So why? Is the life of a middle-aged man so boring and desperate that it necessitates the construction of a whole new identity: one entirely different from the existing one, with one constant – sexual attraction to women? Is it for the same reasons that wealthy college kids in the eighties in the UK pretended to be poor, to take on some of the ‘cool’ aspects of working-class life as depicted in popular culture? There is no doubt that lesbianism (or the performance of lesbianism) is becoming more common in popular culture, from the L-Word to Katy Perry, but so is the depiction of crime in African-American communities, and you don’t see stories about middle-aged white women pretending to be hardened “gangstas” on line.
I tend to see this behaviour as a kind of jealous temper-tantrum: “people are paying attention to someone else, and I am going to take that attention away from them by pretending to be something more interesting and unusual than they are”. It is juvenile and selfish, and, in that way, not dissimilar to people pretending to die of cancer online. In retrospect, looking at the listserv content, people could see that at a predictable interval of the discussion moving on to someone or something else, “Lisa” would suddenly pop up, in virtual tears, at some new torment in her life, and we would all gather round, patting her on the back and saying there-there.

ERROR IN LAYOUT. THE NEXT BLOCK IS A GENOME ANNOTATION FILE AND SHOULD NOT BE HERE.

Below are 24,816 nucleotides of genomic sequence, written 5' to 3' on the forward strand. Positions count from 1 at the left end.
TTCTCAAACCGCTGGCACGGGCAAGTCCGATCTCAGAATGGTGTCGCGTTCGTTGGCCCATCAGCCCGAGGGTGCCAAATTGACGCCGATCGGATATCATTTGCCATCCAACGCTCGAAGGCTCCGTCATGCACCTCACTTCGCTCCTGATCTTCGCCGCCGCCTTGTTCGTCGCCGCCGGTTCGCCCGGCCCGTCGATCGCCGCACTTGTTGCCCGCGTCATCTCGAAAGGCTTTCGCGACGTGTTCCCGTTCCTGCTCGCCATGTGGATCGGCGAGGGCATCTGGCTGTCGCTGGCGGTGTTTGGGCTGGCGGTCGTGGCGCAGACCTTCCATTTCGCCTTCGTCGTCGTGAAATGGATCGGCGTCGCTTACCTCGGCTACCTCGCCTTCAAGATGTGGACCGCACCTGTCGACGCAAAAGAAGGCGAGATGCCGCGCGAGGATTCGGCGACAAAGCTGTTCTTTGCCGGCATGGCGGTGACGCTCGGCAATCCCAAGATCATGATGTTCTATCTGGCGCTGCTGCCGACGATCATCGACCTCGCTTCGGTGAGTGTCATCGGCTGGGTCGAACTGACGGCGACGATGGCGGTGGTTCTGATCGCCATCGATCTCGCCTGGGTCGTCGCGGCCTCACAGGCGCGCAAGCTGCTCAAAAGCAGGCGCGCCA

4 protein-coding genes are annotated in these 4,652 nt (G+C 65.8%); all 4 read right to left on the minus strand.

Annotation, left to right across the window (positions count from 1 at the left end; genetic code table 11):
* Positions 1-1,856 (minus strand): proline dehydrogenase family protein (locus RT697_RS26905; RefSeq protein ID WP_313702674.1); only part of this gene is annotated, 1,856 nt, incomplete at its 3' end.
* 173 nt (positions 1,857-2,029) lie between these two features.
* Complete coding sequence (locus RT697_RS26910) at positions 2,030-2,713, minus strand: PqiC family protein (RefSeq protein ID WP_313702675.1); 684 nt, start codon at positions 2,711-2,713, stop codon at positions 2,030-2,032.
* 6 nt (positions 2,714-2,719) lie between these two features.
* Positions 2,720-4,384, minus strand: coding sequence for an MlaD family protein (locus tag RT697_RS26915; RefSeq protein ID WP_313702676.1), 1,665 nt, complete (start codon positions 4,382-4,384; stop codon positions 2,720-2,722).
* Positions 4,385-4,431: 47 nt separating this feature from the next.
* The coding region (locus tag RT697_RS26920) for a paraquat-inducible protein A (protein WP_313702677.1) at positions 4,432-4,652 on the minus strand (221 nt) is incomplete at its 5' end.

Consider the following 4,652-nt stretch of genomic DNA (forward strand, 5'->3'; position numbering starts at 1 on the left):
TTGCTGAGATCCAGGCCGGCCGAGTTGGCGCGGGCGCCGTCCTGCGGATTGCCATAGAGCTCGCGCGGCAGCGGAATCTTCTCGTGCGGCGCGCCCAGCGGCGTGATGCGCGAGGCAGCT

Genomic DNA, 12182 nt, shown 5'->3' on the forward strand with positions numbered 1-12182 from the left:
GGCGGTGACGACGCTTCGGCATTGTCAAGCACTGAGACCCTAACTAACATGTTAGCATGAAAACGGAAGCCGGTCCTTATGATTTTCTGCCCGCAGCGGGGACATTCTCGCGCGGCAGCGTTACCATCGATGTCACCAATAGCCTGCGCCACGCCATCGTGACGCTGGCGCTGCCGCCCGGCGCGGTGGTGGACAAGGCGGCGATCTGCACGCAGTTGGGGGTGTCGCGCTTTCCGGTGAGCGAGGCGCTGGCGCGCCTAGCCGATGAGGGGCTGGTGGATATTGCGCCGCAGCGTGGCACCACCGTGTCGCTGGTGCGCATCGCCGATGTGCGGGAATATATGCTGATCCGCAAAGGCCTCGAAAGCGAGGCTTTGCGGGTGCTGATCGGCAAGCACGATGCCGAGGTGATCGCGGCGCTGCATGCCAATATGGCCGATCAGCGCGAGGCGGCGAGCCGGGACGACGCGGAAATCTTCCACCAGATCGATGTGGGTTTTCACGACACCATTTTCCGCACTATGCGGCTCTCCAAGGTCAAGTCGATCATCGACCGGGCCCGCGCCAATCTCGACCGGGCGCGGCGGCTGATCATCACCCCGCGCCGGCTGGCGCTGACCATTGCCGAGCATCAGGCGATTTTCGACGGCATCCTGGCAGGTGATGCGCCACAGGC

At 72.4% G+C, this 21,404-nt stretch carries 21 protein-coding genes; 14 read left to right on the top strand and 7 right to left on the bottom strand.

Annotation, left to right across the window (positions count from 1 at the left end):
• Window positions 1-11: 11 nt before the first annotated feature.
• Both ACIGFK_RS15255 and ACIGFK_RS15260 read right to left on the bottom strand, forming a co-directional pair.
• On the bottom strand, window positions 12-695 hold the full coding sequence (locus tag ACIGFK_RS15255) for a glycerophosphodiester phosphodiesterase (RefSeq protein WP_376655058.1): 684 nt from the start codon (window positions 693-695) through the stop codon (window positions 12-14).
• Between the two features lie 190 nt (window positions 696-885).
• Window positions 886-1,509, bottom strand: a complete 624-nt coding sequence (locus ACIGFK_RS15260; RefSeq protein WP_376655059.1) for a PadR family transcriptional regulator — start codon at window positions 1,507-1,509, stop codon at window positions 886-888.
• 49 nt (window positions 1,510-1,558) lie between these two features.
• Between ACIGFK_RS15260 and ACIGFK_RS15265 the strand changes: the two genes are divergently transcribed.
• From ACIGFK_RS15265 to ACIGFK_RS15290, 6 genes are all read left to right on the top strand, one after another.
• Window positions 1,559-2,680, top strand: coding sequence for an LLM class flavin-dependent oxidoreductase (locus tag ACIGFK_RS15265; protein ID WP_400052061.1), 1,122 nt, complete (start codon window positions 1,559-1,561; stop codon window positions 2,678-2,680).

However, I don’t really care why McMaster, or “Lisa” did it. The co-opting of another’s experience for personal gain, especially by a member of the dominant cultural or ethnic group is offensive, and disturbing. McMaster may be a joke, and that is all he deserves, the worry is that the next genuine person to tell their story on the Internet will also be dismissed as a joke, thanks to McMaster’s indulgent, selfish little role playing game. He has had his fun, and cried wolf on behalf of a village he doesn’t even live in, and now everyone else is less safe.